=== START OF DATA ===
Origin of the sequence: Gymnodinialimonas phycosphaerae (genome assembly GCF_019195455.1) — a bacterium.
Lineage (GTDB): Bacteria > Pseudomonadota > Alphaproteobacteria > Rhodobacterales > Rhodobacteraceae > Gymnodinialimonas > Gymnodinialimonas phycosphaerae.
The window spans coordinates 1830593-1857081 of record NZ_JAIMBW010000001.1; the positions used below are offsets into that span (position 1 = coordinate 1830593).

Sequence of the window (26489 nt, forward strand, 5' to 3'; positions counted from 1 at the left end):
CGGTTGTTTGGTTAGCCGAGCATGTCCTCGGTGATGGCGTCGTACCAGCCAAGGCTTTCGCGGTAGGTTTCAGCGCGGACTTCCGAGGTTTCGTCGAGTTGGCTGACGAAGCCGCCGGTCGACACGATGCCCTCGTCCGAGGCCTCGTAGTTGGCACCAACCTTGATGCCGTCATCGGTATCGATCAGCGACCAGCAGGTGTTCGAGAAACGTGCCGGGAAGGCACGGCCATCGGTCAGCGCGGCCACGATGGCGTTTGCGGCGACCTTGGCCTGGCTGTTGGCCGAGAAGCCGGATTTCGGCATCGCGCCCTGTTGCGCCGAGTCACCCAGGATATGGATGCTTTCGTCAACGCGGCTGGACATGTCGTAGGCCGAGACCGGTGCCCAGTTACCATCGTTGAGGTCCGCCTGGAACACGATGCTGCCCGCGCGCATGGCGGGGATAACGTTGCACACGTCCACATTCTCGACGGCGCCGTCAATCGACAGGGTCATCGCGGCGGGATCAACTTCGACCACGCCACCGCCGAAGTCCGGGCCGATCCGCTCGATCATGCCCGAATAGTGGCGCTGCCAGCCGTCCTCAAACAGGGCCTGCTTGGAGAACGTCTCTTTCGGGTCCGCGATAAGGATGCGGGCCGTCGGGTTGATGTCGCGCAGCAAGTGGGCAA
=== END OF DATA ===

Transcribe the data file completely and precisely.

Origin of the sequence: Gymnodinialimonas phycosphaerae (genome assembly GCF_019195455.1) — a bacterium.
Lineage (GTDB): Bacteria > Pseudomonadota > Alphaproteobacteria > Rhodobacterales > Rhodobacteraceae > Gymnodinialimonas > Gymnodinialimonas phycosphaerae.
The window spans coordinates 1830593-1857081 of record NZ_JAIMBW010000001.1; the positions used below are offsets into that span (position 1 = coordinate 1830593).

Sequence of the window (26489 nt, forward strand, 5' to 3'; positions counted from 1 at the left end):
CGGTTGTTTGGTTAGCCGAGCATGTCCTCGGTGATGGCGTCGTACCAGCCAAGGCTTTCGCGGTAGGTTTCAGCGCGGACTTCCGAGGTTTCGTCGAGTTGGCTGACGAAGCCGCCGGTCGACACGATGCCCTCGTCCGAGGCCTCGTAGTTGGCACCAACCTTGATGCCGTCATCGGTATCGATCAGCGACCAGCAGGTGTTCGAGAAACGTGCCGGGAAGGCACGGCCATCGGTCAGCGCGGCCACGATGGCGTTTGCGGCGACCTTGGCCTGGCTGTTGGCCGAGAAGCCGGATTTCGGCATCGCGCCCTGTTGCGCCGAGTCACCCAGGATATGGATGCTTTCGTCAACGCGGCTGGACATGTCGTAGGCCGAGACCGGTGCCCAGTTACCATCGTTGAGGTCCGCCTGGAACACGATGCTGCCCGCGCGCATGGCGGGGATAACGTTGCACACGTCCACATTCTCGACGGCGCCGTCAATCGACAGGGTCATCGCGGCGGGATCAACTTCGACCACGCCACCGCCGAAGTCCGGGCCGATCCGCTCGATCATGCCCGAATAGTGGCGCTGCCAGCCGTCCTCAAACAGGGCCTGCTTGGAGAACGTCTCTTTCGGGTCCGCGATAAGGATGCGGGCCGTCGGGTTGATGTCGCGCAGCAAGTGGGCAA